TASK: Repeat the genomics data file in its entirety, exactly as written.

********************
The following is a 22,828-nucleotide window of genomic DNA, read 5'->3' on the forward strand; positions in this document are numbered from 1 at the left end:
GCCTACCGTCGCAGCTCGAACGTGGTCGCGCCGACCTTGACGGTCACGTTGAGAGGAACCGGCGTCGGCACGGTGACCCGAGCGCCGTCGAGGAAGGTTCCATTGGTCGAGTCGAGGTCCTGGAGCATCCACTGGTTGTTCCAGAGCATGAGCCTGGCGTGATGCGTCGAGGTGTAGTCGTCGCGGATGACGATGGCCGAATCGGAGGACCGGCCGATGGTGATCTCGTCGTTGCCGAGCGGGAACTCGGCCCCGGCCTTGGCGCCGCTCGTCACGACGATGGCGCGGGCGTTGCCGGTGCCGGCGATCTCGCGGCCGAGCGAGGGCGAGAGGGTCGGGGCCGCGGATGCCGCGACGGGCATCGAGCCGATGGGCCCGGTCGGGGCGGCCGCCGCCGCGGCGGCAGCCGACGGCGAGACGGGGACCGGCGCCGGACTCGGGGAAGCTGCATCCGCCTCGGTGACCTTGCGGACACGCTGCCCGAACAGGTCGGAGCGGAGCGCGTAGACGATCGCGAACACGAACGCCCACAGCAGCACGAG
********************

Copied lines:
The following is a 22,828-nucleotide window of genomic DNA, read 5'->3' on the forward strand; positions in this document are numbered from 1 at the left end:
GCCTACCGTCGCAGCTCGAACGTGGTCGCGCCGACCTTGACGGTCACGTTGAGAGGAACCGGCGTCGGCACGGTGACCCGAGCGCCGTCGAGGAAGGTTCCATTGGTCGAGTCGAGGTCCTGGAGCATCCACTGGTTGTTCCAGAGCATGAGCCTGGCGTGATGCGTCGAGGTGTAGTCGTCGCGGATGACGATGGCCGAATCGGAGGACCGGCCGATGGTGATCTCGTCGTTGCCGAGCGGGAACTCGGCCCCGGCCTTGGCGCCGCTCGTCACGACGATGGCGCGGGCGTTGCCGGTGCCGGCGATCTCGCGGCCGAGCGAGGGCGAGAGGGTCGGGGCCGCGGATGCCGCGACGGGCATCGAGCCGATGGGCCCGGTCGGGGCGGCCGCCGCCGCGGCGGCAGCCGACGGCGAGACGGGGACCGGCGCCGGACTCGGGGAAGCTGCATCCGCCTCGGTGACCTTGCGGACACGCTGCCCGAACAGGTCGGAGCGGAGCGCGTAGACGATCGCGAACACGAACGCCCACAGCAGCACGAG